There's a silver lining for every cloud, or so the saying goes, and the dramatic drop in home prices has many first-time home buyers hoping that will put the dream of homeownership within reach. Nevada, for example, has seen home prices drop by nearly one-third in one year and nearly 11% alone just in the first quarter of 2009. Overall, national home prices dropped just over 7% between 2008 and 2009, accord to the Federal Housing Finance Administration.
But even enticingly low home sales prices aren't enough for many buyers. What they need is cold hard cash. And now they're getting it from a seemingly unlikely source: Uncle Sam.
Good: Get $8,000
The federal government is offering an $8,000 first-time home buyer tax credit for first-time home buyers who close on a home purchase between January 1, 2009, and November 30, 2009. The credit lowers your tax bill dollar for dollar, so you either owe the IRS less come tax time or you will get a larger refund. While getting a tax break is a great added incentive to buy a home, the problem is that it takes months - or up to a year - to realize the benefit. And it still doesn't help you come up with the cash you need to purchase a home in the first place. (For background reading, see Financing Basics For First-Time Homebuyers.)
As homes continue to sit on the market, some communities want to help buyers into homes more quickly and jump start their local housing markets in the process. Uncle Sam heard them out and came up with a pretty creative answer - one that will put first-time home buyers in touch with $8,000 much more quickly.
Better: Get $8,000 Cash Now!
Lenders making mortgage loans backed by the Federal Housing Administration (FHA) are now allowed to turn that $8,000 first-time home buyer tax credit into immediate cash for qualified buyers. Buyers can use that money toward their closing costs, points and, in some states, for the actual down payment on a home when they apply for an FHA mortgage. FHA loans are typically somewhat easier to qualify for, have lower interest rates and require lower credit scores, closing costs and smaller down payments than other types of mortgages because they're guaranteed by the federal government. (To learn more, read Understanding FHA Home Loans.)
Some states are kicking in additional help with state-based tax credit programs that provide money on top of the $8,000 federal tax credit:
- The "Texas Mortgage Credit Program" gives Texan home buyers an additional $2,000 mortgage interest tax credit
- Utah home buyers can get a $6,000 grant for a new home purchase through the "Home Run Grant Program"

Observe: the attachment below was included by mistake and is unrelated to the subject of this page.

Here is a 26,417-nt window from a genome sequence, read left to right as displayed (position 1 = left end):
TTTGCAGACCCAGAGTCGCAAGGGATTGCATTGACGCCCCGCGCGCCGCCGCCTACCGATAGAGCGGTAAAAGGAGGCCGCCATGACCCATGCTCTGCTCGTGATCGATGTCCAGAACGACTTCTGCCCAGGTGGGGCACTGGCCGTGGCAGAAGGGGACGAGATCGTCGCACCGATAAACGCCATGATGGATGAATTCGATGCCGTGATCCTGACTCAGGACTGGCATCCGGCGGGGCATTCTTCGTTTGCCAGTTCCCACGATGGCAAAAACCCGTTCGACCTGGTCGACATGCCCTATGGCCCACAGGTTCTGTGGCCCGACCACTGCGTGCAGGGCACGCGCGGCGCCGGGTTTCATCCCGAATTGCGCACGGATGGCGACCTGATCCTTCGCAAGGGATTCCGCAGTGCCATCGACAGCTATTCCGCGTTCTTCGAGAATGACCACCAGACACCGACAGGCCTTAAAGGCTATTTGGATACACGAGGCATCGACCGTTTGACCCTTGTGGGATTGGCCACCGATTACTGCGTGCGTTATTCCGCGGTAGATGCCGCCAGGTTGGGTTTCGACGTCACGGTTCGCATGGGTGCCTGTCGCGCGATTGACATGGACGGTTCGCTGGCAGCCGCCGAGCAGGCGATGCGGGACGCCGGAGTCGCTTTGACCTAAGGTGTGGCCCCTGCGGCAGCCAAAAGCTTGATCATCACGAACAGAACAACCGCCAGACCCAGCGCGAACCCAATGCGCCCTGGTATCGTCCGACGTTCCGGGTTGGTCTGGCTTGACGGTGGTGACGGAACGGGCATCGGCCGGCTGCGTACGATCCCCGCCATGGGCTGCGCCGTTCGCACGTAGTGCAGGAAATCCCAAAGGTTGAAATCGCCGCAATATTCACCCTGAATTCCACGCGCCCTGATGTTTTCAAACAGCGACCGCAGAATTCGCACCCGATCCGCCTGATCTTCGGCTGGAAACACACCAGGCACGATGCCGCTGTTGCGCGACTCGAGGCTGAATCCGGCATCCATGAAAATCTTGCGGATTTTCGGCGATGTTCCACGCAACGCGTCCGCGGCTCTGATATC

- Kentucky's "First Home Advantage Program" gives qualified first-time home buyers $4,500 in down payment and closing cost assistance
- California and Delaware also offer state-based assistance on top of the $8,000 federal tax credit-turned-cash
How to Sign Up
There are a few conditions you'll have to meet to get the federal home buyer tax credit as upfront cash:
- You can't have owned a home within the last three years.
- You'll have to buy a home by November 30, 2009.
- You must live in the house you're buying (you can't get the credit as cash to buy an investment property or second home).
How Much You Can Get
There are also a few conditions that affect how much money you can get toward your home purchase:
- Home price. You'll get either 10% of the purchase price of the home or $8,000 - whichever amount is less - as a cash or advance loan to buy your home.
- Your income. Single buyers earning up to $75,000 and married couples earning up to $150,000 are eligible for the full $8,000 credit. The credit phases out gradually – individuals making $95,000 and couples earning $170,000 aren't eligible.
And don't be in a rush to sell - if you get the credit as cash to buy your home and then sell in less than three years, the government will take that money back when you close the deal.
Where Buyers Can Get Help
If you're thinking about buying a home, don't leave free money on the table. Take advantage of the federal - and perhaps even state - money, being offered and apply for an FHA mortgage to get the cash you need to go to closing. Now really - why wouldn't you?
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